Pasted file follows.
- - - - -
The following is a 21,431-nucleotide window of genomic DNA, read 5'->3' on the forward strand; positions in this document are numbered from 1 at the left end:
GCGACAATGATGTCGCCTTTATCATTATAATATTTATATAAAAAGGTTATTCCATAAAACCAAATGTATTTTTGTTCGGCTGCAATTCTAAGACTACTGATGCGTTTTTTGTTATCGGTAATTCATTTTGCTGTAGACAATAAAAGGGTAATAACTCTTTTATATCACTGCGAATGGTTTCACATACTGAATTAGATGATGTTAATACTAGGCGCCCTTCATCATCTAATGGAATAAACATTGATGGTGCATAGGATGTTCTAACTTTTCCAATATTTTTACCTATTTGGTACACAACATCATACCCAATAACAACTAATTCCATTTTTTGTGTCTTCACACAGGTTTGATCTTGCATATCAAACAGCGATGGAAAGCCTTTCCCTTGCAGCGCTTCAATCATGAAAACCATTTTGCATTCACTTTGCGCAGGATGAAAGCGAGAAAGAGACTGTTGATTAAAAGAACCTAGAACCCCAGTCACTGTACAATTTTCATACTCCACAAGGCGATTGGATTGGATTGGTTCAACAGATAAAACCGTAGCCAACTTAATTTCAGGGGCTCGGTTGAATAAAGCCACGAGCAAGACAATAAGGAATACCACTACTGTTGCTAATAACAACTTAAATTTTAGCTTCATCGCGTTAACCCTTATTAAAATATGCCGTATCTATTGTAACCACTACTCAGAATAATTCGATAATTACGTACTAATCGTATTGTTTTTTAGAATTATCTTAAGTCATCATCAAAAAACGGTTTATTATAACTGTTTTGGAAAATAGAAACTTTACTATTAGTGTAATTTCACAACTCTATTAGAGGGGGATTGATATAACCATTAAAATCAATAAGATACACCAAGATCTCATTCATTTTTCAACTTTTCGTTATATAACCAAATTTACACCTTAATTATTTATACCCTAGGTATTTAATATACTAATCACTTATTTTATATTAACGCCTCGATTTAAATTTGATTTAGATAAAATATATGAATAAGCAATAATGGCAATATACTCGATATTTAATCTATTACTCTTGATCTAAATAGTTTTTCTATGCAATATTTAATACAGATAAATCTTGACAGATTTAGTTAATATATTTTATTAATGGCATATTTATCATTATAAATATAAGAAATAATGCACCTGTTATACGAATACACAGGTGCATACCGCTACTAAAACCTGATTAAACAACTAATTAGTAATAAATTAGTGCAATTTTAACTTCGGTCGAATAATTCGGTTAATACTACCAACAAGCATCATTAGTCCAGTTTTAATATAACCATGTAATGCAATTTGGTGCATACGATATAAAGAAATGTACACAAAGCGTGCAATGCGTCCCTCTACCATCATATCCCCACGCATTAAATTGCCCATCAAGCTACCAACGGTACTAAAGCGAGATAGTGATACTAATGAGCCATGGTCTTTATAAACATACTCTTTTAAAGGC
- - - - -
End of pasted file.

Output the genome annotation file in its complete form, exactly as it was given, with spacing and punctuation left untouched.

The following is a 21,431-nucleotide window of genomic DNA, read 5'->3' on the forward strand; positions in this document are numbered from 1 at the left end:
GCGACAATGATGTCGCCTTTATCATTATAATATTTATATAAAAAGGTTATTCCATAAAACCAAATGTATTTTTGTTCGGCTGCAATTCTAAGACTACTGATGCGTTTTTTGTTATCGGTAATTCATTTTGCTGTAGACAATAAAAGGGTAATAACTCTTTTATATCACTGCGAATGGTTTCACATACTGAATTAGATGATGTTAATACTAGGCGCCCTTCATCATCTAATGGAATAAACATTGATGGTGCATAGGATGTTCTAACTTTTCCAATATTTTTACCTATTTGGTACACAACATCATACCCAATAACAACTAATTCCATTTTTTGTGTCTTCACACAGGTTTGATCTTGCATATCAAACAGCGATGGAAAGCCTTTCCCTTGCAGCGCTTCAATCATGAAAACCATTTTGCATTCACTTTGCGCAGGATGAAAGCGAGAAAGAGACTGTTGATTAAAAGAACCTAGAACCCCAGTCACTGTACAATTTTCATACTCCACAAGGCGATTGGATTGGATTGGTTCAACAGATAAAACCGTAGCCAACTTAATTTCAGGGGCTCGGTTGAATAAAGCCACGAGCAAGACAATAAGGAATACCACTACTGTTGCTAATAACAACTTAAATTTTAGCTTCATCGCGTTAACCCTTATTAAAATATGCCGTATCTATTGTAACCACTACTCAGAATAATTCGATAATTACGTACTAATCGTATTGTTTTTTAGAATTATCTTAAGTCATCATCAAAAAACGGTTTATTATAACTGTTTTGGAAAATAGAAACTTTACTATTAGTGTAATTTCACAACTCTATTAGAGGGGGATTGATATAACCATTAAAATCAATAAGATACACCAAGATCTCATTCATTTTTCAACTTTTCGTTATATAACCAAATTTACACCTTAATTATTTATACCCTAGGTATTTAATATACTAATCACTTATTTTATATTAACGCCTCGATTTAAATTTGATTTAGATAAAATATATGAATAAGCAATAATGGCAATATACTCGATATTTAATCTATTACTCTTGATCTAAATAGTTTTTCTATGCAATATTTAATACAGATAAATCTTGACAGATTTAGTTAATATATTTTATTAATGGCATATTTATCATTATAAATATAAGAAATAATGCACCTGTTATACGAATACACAGGTGCATACCGCTACTAAAACCTGATTAAACAACTAATTAGTAATAAATTAGTGCAATTTTAACTTCGGTCGAATAATTCGGTTAATACTACCAACAAGCATCATTAGTCCAGTTTTAATATAACCATGTAATGCAATTTGGTGCATACGATATAAAGAAATGTACACAAAGCGTGCAATGCGTCCCTCTACCATCATATCCCCACGCATTAAATTGCCCATCAAGCTACCAACGGTACTAAAGCGAGATAGTGATACTAATGAGCCATGGTCTTTATAAACATACTCTTTTAAAGGC